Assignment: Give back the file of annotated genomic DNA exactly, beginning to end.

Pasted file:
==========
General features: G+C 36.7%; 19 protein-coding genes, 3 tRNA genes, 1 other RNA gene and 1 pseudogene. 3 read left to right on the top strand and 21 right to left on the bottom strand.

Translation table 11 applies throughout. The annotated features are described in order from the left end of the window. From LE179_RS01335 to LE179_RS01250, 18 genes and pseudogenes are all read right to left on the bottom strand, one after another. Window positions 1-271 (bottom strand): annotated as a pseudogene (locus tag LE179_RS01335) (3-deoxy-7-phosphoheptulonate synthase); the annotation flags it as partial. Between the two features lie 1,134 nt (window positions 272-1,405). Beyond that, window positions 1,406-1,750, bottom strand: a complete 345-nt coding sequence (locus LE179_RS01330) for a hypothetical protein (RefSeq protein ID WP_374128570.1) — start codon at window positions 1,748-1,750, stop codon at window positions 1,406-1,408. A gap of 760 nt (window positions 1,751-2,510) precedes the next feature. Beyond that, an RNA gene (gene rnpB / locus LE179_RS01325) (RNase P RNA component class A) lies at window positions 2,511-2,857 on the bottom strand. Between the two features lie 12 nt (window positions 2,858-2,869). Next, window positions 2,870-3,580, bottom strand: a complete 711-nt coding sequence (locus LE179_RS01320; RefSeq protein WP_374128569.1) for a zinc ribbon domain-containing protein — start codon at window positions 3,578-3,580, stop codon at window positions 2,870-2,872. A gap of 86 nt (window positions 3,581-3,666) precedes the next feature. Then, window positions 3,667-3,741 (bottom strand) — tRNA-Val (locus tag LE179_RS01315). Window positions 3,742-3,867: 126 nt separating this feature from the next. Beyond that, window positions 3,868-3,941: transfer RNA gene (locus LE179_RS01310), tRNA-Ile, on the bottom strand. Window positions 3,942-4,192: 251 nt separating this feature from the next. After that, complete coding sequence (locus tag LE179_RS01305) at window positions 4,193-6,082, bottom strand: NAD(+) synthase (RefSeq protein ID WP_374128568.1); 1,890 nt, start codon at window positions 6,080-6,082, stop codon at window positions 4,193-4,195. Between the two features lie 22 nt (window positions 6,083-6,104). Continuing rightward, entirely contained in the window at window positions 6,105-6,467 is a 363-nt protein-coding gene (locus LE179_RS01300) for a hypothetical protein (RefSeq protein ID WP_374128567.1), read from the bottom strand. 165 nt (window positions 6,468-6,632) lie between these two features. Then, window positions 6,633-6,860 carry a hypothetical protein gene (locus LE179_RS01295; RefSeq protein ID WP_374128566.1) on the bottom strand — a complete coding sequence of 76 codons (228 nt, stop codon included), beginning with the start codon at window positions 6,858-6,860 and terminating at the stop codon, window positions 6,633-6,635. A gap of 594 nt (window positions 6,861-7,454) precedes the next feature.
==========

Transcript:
General features: G+C 36.7%; 19 protein-coding genes, 3 tRNA genes, 1 other RNA gene and 1 pseudogene. 3 read left to right on the top strand and 21 right to left on the bottom strand.

Translation table 11 applies throughout. The annotated features are described in order from the left end of the window. From LE179_RS01335 to LE179_RS01250, 18 genes and pseudogenes are all read right to left on the bottom strand, one after another. Window positions 1-271 (bottom strand): annotated as a pseudogene (locus tag LE179_RS01335) (3-deoxy-7-phosphoheptulonate synthase); the annotation flags it as partial. Between the two features lie 1,134 nt (window positions 272-1,405). Beyond that, window positions 1,406-1,750, bottom strand: a complete 345-nt coding sequence (locus LE179_RS01330) for a hypothetical protein (RefSeq protein ID WP_374128570.1) — start codon at window positions 1,748-1,750, stop codon at window positions 1,406-1,408. A gap of 760 nt (window positions 1,751-2,510) precedes the next feature. Beyond that, an RNA gene (gene rnpB / locus LE179_RS01325) (RNase P RNA component class A) lies at window positions 2,511-2,857 on the bottom strand. Between the two features lie 12 nt (window positions 2,858-2,869). Next, window positions 2,870-3,580, bottom strand: a complete 711-nt coding sequence (locus LE179_RS01320; RefSeq protein WP_374128569.1) for a zinc ribbon domain-containing protein — start codon at window positions 3,578-3,580, stop codon at window positions 2,870-2,872. A gap of 86 nt (window positions 3,581-3,666) precedes the next feature. Then, window positions 3,667-3,741 (bottom strand) — tRNA-Val (locus tag LE179_RS01315). Window positions 3,742-3,867: 126 nt separating this feature from the next. Beyond that, window positions 3,868-3,941: transfer RNA gene (locus LE179_RS01310), tRNA-Ile, on the bottom strand. Window positions 3,942-4,192: 251 nt separating this feature from the next. After that, complete coding sequence (locus tag LE179_RS01305) at window positions 4,193-6,082, bottom strand: NAD(+) synthase (RefSeq protein ID WP_374128568.1); 1,890 nt, start codon at window positions 6,080-6,082, stop codon at window positions 4,193-4,195. Between the two features lie 22 nt (window positions 6,083-6,104). Continuing rightward, entirely contained in the window at window positions 6,105-6,467 is a 363-nt protein-coding gene (locus LE179_RS01300) for a hypothetical protein (RefSeq protein ID WP_374128567.1), read from the bottom strand. 165 nt (window positions 6,468-6,632) lie between these two features. Then, window positions 6,633-6,860 carry a hypothetical protein gene (locus LE179_RS01295; RefSeq protein ID WP_374128566.1) on the bottom strand — a complete coding sequence of 76 codons (228 nt, stop codon included), beginning with the start codon at window positions 6,858-6,860 and terminating at the stop codon, window positions 6,633-6,635. A gap of 594 nt (window positions 6,861-7,454) precedes the next feature.